Speaking in a recent interview with The Liquid Conversations, Clutch frontman Neil Fallon explained how Napster changed whole music industry.

He said that Spotify and Apple Music are like a record store for free in everybody’s phone or desktop. Here’s the statement:

“I’ve seen bands before and after their sets treat it as if they were digging ditches. You do this long enough, sure, you can get jaded in some ways, but I find it crucial to be incredibly grateful. Because to make a living in the creative arts is a very rare thing for anybody.

Most of my friends who are musicians or painters or writers, they do it after work, or on the weekends. That’s what they really want to do, but it’s not sustaining them and their families. Knock on wood, we’re in a position now where we go on tour and I no longer have to worry about getting a gig in between those tours.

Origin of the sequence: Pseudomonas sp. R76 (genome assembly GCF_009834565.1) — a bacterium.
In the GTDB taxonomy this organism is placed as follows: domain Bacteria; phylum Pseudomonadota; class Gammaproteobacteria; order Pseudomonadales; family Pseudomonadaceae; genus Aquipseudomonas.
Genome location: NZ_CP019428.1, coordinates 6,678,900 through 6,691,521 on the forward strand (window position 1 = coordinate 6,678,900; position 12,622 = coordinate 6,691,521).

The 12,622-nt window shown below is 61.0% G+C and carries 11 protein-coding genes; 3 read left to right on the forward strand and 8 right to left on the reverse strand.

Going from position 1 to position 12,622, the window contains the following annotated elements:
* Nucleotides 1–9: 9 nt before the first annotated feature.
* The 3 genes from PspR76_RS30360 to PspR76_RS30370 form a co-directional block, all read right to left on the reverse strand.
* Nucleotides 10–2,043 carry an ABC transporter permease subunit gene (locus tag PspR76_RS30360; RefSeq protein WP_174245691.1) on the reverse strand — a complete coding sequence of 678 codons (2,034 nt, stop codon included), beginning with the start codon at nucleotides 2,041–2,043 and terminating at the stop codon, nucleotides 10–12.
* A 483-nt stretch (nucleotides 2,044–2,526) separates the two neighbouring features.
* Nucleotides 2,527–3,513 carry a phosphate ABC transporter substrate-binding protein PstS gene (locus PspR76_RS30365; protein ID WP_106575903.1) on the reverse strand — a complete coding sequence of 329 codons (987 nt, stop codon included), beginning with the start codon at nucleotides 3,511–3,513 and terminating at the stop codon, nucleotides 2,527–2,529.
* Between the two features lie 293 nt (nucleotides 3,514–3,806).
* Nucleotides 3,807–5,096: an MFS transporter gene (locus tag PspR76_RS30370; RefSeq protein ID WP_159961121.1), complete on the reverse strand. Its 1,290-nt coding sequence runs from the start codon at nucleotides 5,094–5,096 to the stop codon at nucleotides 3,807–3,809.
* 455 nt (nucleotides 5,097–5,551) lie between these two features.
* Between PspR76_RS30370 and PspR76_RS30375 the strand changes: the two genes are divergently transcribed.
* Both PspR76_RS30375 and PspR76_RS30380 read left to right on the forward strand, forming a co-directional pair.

I think early on, I took it for granted because it happened so quickly, and it was only after some years – especially after a family gets brought into the big picture – you have to do some soul-searching and say, ‘Will I be able to support a family doing this?’

We rolled the dice, and thankfully, that also happened at the same time that the internet became such a big thing, which put a lot of wind in our sails. All the A&R representatives on planet Earth couldn’t do anything with us.

Now, it’s much more word-of-mouth on a global scale… When I say the internet, originally, it was file sharing and Napster, and then BitTorrent and what-have-you, or just peer-to-peer.

Then Spotify and streaming services and Apple Music, and suddenly, there was a record store for free in everybody’s phone or desktop. I think people just talked. That’s when our shows got a lot bigger… The world has gotten a lot larger for Clutch. We used to be able to do a tour; now, we have to do half a dozen of them to feel like we covered all our bases.”

You can listen the entire interview from below.